Tag Archives: Americans with Disabilities Act
Since its inception in 2002, Disability Independence Group has been active in enhancing options for persons with disabilities to benefit from the assistance and companionship of animals. Our advocacy ranges from ensuring that service animals and emotional support animals are permitted in housing and employment to embedding therapy animals in social services agencies that… Read More »
There is no excuse why we are not providing equal access to the vaccine program for seniors with disabilities. By having a first come/first served regimen to vaccinate, and denying accommodations to the most vulnerable, this places persons with disabilities last.
After years of advocacy, the Florida Council of the Blind and their members have fought for the right to independently cast a secret ballot through the vote-by-mail process in Florida. Today, they have finally won this right. While over a third of Floridians currently vote by mail, this year the numbers are expected to… Read More »
The response to this outbreak is far from the empathetic “American Way,” but instead, we have lapsed into the Hobbesian ethic, where we deny essential testing to the most vulnerable, deny scarce life-saving equipment, rationalize the denial by claiming that the old and disabled would have died in any event. Then to place insult onto the injury, Florida may immunize those who deny care from total immunity. Even in the event we are overreacting to this pandemic, it still should be a clear signal that disability discrimination may be the only tenet that will be alive and well in our society.
By: Matthew Dietz During the 2020 legislative session, there has been significant changes in statutes that prohibit discrimination in the State of Florida. These changes affect the way that civil rights claims are processed by the administrative agency that investigates such claims, the rights of claimants for they day in court, and it also… Read More »
Are you requesting to saddle the camel or cut off its hump? Reasonable accommodations under disability rights laws
By Matthew W. Dietz, Esq. On September 18th, the Eleventh Circuit Court of Appeals decided Schaw v. Habitat for Humanity of Citrus County, in a very easy to read opinion that spelled out the process for determining whether an accommodation for a disability is reasonable and necessary. U.S. Circuit Court Judge Kevin Newsom, the… Read More »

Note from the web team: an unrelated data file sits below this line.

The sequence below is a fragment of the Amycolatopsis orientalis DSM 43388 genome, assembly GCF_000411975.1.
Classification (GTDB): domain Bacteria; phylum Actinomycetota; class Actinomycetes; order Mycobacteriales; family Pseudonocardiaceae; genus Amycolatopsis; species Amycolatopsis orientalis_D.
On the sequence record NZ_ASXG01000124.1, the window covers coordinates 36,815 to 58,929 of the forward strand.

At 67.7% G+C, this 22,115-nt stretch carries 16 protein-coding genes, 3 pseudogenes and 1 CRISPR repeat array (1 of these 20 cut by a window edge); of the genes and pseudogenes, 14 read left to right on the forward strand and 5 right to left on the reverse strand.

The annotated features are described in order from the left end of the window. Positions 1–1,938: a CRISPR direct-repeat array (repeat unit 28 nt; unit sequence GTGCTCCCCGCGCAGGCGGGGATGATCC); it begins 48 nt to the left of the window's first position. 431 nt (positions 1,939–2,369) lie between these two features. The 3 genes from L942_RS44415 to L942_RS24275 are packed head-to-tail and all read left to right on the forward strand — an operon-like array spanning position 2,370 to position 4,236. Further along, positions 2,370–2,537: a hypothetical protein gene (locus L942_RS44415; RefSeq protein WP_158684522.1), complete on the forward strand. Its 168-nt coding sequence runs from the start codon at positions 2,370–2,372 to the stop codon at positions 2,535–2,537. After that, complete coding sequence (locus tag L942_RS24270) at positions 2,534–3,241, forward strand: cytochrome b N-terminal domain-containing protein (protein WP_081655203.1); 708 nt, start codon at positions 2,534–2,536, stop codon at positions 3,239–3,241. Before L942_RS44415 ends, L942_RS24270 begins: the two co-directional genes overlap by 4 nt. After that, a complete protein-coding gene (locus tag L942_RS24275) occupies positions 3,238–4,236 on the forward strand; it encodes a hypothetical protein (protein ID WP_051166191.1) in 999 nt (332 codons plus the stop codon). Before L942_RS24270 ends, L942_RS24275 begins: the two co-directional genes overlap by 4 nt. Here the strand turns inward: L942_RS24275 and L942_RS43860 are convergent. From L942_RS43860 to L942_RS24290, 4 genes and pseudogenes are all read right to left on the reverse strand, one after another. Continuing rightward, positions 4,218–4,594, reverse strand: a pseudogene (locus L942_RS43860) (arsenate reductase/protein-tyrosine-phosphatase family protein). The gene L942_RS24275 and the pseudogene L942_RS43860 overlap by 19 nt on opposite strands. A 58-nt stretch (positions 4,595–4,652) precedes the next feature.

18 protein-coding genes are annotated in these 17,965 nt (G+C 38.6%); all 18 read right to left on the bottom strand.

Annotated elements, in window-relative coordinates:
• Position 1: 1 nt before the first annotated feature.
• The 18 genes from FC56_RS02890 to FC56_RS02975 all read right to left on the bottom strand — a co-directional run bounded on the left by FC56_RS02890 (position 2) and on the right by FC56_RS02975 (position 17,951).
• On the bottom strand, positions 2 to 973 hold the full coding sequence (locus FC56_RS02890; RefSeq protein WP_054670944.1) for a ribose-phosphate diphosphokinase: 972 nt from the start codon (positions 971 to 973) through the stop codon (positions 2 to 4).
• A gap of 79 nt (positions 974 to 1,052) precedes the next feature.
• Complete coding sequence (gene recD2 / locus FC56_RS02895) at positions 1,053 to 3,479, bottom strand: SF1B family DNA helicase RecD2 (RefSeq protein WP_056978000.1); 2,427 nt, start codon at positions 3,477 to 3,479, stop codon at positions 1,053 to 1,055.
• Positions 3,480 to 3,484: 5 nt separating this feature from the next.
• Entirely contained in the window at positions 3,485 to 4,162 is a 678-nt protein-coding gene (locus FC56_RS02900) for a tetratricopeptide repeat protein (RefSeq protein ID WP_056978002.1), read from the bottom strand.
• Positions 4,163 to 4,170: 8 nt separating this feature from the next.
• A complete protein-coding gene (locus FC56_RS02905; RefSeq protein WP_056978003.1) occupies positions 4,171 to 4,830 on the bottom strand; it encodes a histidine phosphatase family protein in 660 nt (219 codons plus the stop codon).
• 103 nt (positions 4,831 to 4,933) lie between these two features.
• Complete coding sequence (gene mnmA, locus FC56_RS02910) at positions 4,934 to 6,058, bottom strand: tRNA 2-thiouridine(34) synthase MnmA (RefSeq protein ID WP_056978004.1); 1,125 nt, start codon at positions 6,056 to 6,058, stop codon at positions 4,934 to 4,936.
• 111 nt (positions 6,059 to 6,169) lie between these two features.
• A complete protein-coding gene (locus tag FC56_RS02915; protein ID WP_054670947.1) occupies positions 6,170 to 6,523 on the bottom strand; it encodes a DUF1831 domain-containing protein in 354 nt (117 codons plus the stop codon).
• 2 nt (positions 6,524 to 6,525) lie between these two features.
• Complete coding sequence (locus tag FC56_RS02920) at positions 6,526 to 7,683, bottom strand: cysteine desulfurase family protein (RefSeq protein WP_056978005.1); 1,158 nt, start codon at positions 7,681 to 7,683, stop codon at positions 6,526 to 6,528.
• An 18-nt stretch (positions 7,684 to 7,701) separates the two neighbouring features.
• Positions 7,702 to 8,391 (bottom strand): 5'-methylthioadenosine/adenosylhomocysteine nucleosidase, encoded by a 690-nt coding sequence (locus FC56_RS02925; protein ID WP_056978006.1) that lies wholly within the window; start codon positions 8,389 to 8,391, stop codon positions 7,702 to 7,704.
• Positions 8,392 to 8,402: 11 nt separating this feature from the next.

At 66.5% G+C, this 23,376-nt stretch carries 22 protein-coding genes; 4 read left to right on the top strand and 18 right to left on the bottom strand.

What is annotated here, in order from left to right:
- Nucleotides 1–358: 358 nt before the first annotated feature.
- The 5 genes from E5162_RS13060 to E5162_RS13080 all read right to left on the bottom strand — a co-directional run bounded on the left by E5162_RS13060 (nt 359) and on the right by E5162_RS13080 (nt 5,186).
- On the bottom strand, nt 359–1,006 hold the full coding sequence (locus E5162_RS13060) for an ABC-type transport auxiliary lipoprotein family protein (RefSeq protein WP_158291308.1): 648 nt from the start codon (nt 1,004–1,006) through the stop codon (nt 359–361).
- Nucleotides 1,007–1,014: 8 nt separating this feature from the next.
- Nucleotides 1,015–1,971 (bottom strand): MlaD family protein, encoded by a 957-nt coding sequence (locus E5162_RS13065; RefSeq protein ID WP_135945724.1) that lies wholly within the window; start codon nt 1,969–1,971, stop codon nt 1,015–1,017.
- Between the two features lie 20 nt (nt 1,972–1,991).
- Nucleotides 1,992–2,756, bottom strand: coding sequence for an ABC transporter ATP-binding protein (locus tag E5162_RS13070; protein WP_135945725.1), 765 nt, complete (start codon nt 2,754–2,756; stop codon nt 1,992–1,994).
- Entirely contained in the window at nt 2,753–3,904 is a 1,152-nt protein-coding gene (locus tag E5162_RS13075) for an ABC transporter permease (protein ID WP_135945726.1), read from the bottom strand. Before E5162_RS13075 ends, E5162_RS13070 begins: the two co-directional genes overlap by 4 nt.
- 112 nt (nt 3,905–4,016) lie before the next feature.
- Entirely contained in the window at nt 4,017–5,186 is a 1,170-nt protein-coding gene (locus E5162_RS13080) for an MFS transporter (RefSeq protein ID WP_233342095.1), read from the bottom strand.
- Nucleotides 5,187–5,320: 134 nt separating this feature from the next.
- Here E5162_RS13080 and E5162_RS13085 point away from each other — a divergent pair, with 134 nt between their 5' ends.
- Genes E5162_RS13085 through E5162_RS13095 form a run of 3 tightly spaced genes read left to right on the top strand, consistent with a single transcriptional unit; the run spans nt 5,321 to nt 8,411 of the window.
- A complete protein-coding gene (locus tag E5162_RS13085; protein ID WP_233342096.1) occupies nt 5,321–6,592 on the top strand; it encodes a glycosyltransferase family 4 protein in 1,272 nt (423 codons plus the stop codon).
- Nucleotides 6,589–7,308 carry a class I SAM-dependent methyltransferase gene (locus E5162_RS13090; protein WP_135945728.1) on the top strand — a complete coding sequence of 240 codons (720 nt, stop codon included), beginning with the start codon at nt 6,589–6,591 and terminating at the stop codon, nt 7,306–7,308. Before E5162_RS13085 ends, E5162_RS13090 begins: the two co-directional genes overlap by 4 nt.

When the police arrived at his unit, Raymond Bishop refused to drop his weapon. After the police plead with him for three minutes, Mr. Bishop raised his pistol. He was killed. His two dogs, Roxie and Ranger were cowering in Raymond Bishop’s bed. On his desk, there was a suicide note:
Greyhounds are very friendly, affectionate, gentle, quiet, sweet, loyal, clean, loving, sensitive, trusting and good natured dogs that would make great emotional support animals.
Are Doctors or Hospitals Required to Provide Interpreters for Deaf Patients and what are the penalties for not doing so?
A Deaf patient has the right to participate in his or her care to the same degree as a hearing person, including conveying and receiving medical information from doctors or a hospital. The ultimate result of the treatment does not matter as much as having the ability to understand the entire treatment.
Disability Rights are Civil Rights, and every civil rights movement has its heroes. For the Disability Rights movement, the father of the independent living movement is Ed Roberts. At a time when a person with polio was expected to spend his days in an iron lung, and not expected to participate in the community, Ed Roberts persisted, lived, and participated in his life and community.